Corpus Christi, Texas—“Body of Christ”—is a tough town. It is ringed by 15 miles of chemical processing plants and sits on the Gulf Coast just above the Mexican border. Whether these plants process petroleum or corn products is irrelevant to their aggressive ugliness. Corpus Christi is a workingman’s town, and a sense of resilience is probably required to survive long, hot, loud days of industrial work right up to the moment you drop from exhaustion. It turns out knowing this is important to understand the work of the Coastal Bend Wellness Foundation and the grant they received from SAMHSA for substance misuse treatment for at-risk minority men.
“The grant targets gay, bisexual, and ‘on the down-low’ men with a history of substance use. Often they have difficulty accepting their own sexual orientation. They are HIV positive or at risk for it. Some have a co-occurring disorder such as schizophrenia, borderline personality, or a mood disorder. They have little or no support,” explained Roger Vazquez, Director of Behavioral Health Services for Coastal Bend. “They have a lack of coping skills and stresses get magnified, and depression has become a large part of their life. Their first coping mechanism is drugs and or alcohol.”
“Our goal is to reduce the number of unhealthy decisions by clients and to decrease the rate of HIV transmission and the pattern of substance abuse,” Vazquez said. “We served 45 clients this year, with a six-month follow and will serve 60 clients per year for the next four years. We get referrals from other agencies that deal with men who have sex with men [MSM]. We offer confidential testing to get them in the door, recruit at bars, and on social media. We give presentations to other agencies about MSM best practices and cultural awareness issues. The clients we recruit are vulnerable and want to change and get educated.”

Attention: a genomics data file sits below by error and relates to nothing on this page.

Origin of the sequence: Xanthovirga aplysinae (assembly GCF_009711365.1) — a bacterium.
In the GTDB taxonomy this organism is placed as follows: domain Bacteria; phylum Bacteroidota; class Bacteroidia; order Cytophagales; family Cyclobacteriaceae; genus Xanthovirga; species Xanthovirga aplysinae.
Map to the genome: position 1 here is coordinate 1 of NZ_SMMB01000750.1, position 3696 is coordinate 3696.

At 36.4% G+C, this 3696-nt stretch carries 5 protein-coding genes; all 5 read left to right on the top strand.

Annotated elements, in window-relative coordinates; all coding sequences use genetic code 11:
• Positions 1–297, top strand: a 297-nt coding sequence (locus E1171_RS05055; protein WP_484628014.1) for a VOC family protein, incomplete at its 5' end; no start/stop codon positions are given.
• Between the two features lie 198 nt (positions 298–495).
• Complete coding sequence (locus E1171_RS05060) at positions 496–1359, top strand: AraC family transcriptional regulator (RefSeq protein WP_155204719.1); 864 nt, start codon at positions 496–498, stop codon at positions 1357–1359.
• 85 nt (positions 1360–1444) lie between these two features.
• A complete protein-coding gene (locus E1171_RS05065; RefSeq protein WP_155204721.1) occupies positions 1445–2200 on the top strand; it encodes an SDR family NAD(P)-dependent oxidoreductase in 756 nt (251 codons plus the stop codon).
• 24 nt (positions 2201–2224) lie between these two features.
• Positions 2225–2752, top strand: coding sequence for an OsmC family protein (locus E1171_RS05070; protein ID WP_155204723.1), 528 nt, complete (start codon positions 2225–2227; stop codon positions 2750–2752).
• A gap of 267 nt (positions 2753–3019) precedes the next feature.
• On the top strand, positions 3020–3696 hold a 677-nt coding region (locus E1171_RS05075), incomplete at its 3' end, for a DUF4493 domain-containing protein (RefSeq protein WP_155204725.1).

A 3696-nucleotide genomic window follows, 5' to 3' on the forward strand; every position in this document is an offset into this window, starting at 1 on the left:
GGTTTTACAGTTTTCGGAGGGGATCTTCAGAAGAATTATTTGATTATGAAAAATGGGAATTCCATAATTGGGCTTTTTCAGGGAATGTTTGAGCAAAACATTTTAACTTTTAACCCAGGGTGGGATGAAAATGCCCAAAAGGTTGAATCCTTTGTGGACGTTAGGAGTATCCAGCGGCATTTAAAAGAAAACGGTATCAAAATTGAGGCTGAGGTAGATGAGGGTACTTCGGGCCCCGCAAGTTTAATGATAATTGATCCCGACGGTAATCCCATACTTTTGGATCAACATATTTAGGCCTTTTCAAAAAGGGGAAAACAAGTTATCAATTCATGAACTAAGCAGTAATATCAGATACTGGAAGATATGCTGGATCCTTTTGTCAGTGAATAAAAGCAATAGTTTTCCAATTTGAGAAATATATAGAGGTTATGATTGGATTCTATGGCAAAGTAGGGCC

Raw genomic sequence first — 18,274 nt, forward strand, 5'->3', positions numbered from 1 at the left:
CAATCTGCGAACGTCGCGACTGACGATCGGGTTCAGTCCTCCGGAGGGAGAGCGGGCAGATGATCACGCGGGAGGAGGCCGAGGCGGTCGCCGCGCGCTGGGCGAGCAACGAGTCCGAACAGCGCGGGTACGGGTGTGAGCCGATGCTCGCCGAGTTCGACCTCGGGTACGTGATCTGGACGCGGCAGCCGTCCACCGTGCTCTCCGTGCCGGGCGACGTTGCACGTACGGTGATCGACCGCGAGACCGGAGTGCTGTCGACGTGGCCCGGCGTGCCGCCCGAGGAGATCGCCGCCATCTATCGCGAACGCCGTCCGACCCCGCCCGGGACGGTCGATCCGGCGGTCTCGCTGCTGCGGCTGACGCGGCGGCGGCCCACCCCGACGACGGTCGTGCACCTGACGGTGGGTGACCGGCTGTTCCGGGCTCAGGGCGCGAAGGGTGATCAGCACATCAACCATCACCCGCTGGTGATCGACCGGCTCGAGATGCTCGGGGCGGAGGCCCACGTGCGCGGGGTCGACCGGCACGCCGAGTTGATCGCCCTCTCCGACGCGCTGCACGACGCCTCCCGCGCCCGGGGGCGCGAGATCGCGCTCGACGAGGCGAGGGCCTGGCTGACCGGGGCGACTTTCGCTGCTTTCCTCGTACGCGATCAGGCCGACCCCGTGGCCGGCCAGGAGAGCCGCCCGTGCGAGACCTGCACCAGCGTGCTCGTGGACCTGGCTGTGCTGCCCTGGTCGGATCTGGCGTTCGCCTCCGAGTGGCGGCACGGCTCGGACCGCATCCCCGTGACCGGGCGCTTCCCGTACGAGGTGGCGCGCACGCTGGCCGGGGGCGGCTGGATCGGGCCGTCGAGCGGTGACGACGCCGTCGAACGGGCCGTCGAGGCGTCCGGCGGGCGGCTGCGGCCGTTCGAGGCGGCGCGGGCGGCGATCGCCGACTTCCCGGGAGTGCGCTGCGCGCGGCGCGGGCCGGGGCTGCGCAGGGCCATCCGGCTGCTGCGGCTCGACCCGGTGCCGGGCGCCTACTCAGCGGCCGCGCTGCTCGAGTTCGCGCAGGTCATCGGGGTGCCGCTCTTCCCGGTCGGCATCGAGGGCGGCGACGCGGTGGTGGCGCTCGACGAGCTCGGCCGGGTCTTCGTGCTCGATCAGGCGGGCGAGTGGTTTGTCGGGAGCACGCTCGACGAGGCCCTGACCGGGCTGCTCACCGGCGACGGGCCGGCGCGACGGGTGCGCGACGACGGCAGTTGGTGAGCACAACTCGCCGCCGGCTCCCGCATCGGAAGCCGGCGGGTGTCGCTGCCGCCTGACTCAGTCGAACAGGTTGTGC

Case managers Ruth Luna and Jason Dodd talked about how gaining trust is the key to success with clients.
“Trust is a big issue,” Dodd said. “We do outreach in bars, go to drag shows, show them we are willing to walk the talk, give them support right at the club.”
Ruth Luna described what change looks like for their clients.
“The majority of clients complete the five core sessions we offer, and those that do complete the sessions have a very positive reaction and are willing to recommend us to their peers, which is important. They see an improvement in themselves—more sobriety, better coping skills, a positive impact on their performance at jobs and schools. We explain to them they need a good weekly goal, something that is important to them, something realistic and clearly stated that is easy to determine if it has been accomplished.”
We asked the case managers what worked, and they emphasized the need to be persistent and to provide nonjudgmental support to clients. “They have good days and bad days,” Dodd said. “Depression and lack of support is a huge issue for the MSM community. They can’t get that kind of support from Texas Mental Health and Mental Retardation (MHMR) case managers—we have 20 people on our caseload and MHMR case managers have 100. We emphasize that it is a team effort with the counselor and the client, and we try to schedule appointments and other sessions according to client needs.”
“In a lot of ways, clients recognize that it is amazing this is available in South Texas. This is a very underserved population, and for many of them it is significant that the government is acknowledging that they exist. Just that feeling increases trust and word of mouth,” Luna said.
This article was originally published to highlight the April 2014 theme of Alcohol Awareness.
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